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Royal Naval Biography/Webb, Edward


EDWARD WEBB, Esq.
[Commander.]

Distinguished himself on several occasions while serving as lieutenant under the late Sir William Hoste, from whose official letters, addressed to Rear-Admiral Fremantle, we make the following selection:–

H.M.S. Bacchante, off Otranto, Jan. 6th. 1813.

“Sir,– At day-break this morning, in company with H.M. sloop Weazle, I discovered a division of the enemy’s flotilla close to us, steering for the coast of Italy; it was nearly a calm. The enemy, on seeing us, separated; and I detached the boats of this ship, under Lieutenant O’Brien, to attack one subdivision, and directed the Weazle’s boats, with one from the Bacchante, to pursue the other, then endeavouring to gain the island of Funo. The Weazle was directed to support her boats, whilst I continued, with what little wind there was, the chase of those my own boats were after; and I have much satisfaction in stating the capture of the whole, without the loss of a man. The enemy waited in line to receive the attack; but the judicious disposition of the commanding lieutenant, and his prompt measures for boarding them, occasioned their surrender. * * * * * * * * The Weazle joined me in the evening, with the two gun-boats she had been sent in pursuit of; and a circumstance occurred in the capture of them, which will, I trust, recommend Mr. Edward Webb to the notice of the commander-in-chief. Notwithstanding the exertions of the Weazle, the boats were enabled to close with the enemy before her, and the then leading boat, commanded by Mr. Webb, of the Bacchante, got up with the sternmost who received him very warmly: he boarded and carried her. She mounted one 14-pounder in the bow, one 6-pounder in the stern, and had forty men on board. He left her to be taken possession of by the boats that were coming up, and pushed on after the headmost, which he boarded and carried in the same gallant manner. This one had a 9-pounder in the bow, a 6-pounder in the stern, and thirty-two men on board. Mr. Webb’s boat mounted an 8-pounder in the bow, and he had eighteen men only with him. He has passed his examination as lieutenant, has been two years acting, and is a very promising, meritorious young man. The enemy had quitted Corfu the evening before. * * * They are very fine vessels, and sail remarkably fast. Their guns are fitted so as to turn on a pivot, and may be fired in any direction without altering the course, which enabled them to keep up a very smart fire as our boats approached. the enemy had two men severely wounded. I am happy to say, we had no casualty whatever.”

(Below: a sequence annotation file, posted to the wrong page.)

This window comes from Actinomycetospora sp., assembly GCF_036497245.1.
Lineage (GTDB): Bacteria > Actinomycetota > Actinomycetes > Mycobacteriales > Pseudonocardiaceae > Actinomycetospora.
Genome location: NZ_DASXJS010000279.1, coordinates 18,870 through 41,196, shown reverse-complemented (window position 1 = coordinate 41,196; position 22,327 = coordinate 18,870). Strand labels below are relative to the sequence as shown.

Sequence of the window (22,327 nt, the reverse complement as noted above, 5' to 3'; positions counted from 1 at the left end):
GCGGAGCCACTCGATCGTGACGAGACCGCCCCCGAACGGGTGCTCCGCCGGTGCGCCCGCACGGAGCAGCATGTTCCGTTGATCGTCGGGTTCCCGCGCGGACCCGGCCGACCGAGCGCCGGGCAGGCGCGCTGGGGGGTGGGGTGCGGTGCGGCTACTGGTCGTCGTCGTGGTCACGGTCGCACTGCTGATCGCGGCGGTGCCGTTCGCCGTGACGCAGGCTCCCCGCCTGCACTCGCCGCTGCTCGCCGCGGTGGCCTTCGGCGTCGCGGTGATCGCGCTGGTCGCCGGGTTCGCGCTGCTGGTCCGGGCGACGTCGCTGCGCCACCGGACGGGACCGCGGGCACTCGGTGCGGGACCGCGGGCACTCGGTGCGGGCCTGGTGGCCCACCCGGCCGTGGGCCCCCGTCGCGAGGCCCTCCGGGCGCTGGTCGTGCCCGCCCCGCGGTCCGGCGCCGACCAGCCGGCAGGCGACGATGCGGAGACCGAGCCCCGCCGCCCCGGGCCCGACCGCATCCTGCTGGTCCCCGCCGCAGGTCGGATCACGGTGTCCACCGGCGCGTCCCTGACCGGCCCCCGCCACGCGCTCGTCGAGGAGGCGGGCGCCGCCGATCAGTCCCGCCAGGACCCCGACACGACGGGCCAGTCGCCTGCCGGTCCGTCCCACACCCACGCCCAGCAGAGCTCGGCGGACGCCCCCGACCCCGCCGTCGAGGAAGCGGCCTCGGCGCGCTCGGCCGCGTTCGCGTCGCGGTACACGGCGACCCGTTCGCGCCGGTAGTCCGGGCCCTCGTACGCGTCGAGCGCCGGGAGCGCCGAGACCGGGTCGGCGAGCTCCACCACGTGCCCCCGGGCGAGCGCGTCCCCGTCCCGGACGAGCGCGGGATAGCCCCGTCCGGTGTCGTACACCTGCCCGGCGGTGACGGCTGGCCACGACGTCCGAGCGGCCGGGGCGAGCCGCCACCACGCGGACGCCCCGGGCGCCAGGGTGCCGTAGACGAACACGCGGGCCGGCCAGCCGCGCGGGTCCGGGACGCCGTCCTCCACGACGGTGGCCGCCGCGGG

June 12th, 1813.

“At day-light this morning we discovered an enemy’s convoy under the town of Gala Nova, on the coast of Abruzza. As I was six or seven miles to leeward of them, with a light breeze, and a current against me, I thought it best to detach the boats, with discretionary orders to the first lieutenant, S. T. Hood, either to attack them, or wait till I arrived. He found the enemy much stronger than was expected, consisting of seven large gun-boats, each mounting one 18-pounder in the bow, three smaller vessels with a 4-pounder in the bow, and fourteen sail of merchantmen under their protection, four of which had guns in the bow also. The shore astern of the vessels was lined with troops, entrenched on the beach with two field-pieces. This was the force opposed to a frigate’s boats; but no disparity of numbers could check the spirit of the brave officers and men employed on this service. The attack was determined on instantly, and executed with all the gallantry and spirit which men accustomed to danger, and to despise it, have so frequently shewn; and never was there a finer display of it than on this occasion. The boats, as they advanced, were exposed to a heavy fire of grape and musketry; and it was not till they were fairly alongside that the enemy slackened their fire, and were driven from their vessels with great loss. * * * * * * Lieutenant Hood speaks in the highest possible terms of acting Lieutenant Webb, who distinguished himself in January last. * * * * * I regret to say we have suffered severely, though not so much as might have been expected. Two seamen and one marine killed, five seamen and one marine wounded. This was a Neapolitan flotilla, from Ancona bound to Barletta, under the direction of French officers. * * * * * * I have the honor to be, &c.

(Signed)W. Hoste.”

Other dashing and important services, in which Mr. Webb participated, have been noticed in our memoirs of Sir William Hoste, Captain Donat H. O’Brien, and Commander Silas T. Hood, in Vol. II. Part I., Suppl. Part IV., and Vol IV. Part I.

Mr. Webb was promoted to the rank of lieutenant on the 14th June, 1813; appointed to the Cephalus sloop. Captain John Furneaux, Oct. 7th, 1814; to the Queen Charlotte 108, flag-ship of Sir James H. Whitshed, commander-in-chief at Portsmouth, Feb. 8th, 1821; to the Hind 20, Captain the Hon. H. J. Rous, Feb. 14th, 1822; and advanced to his present rank, Sept. 29th, 1827.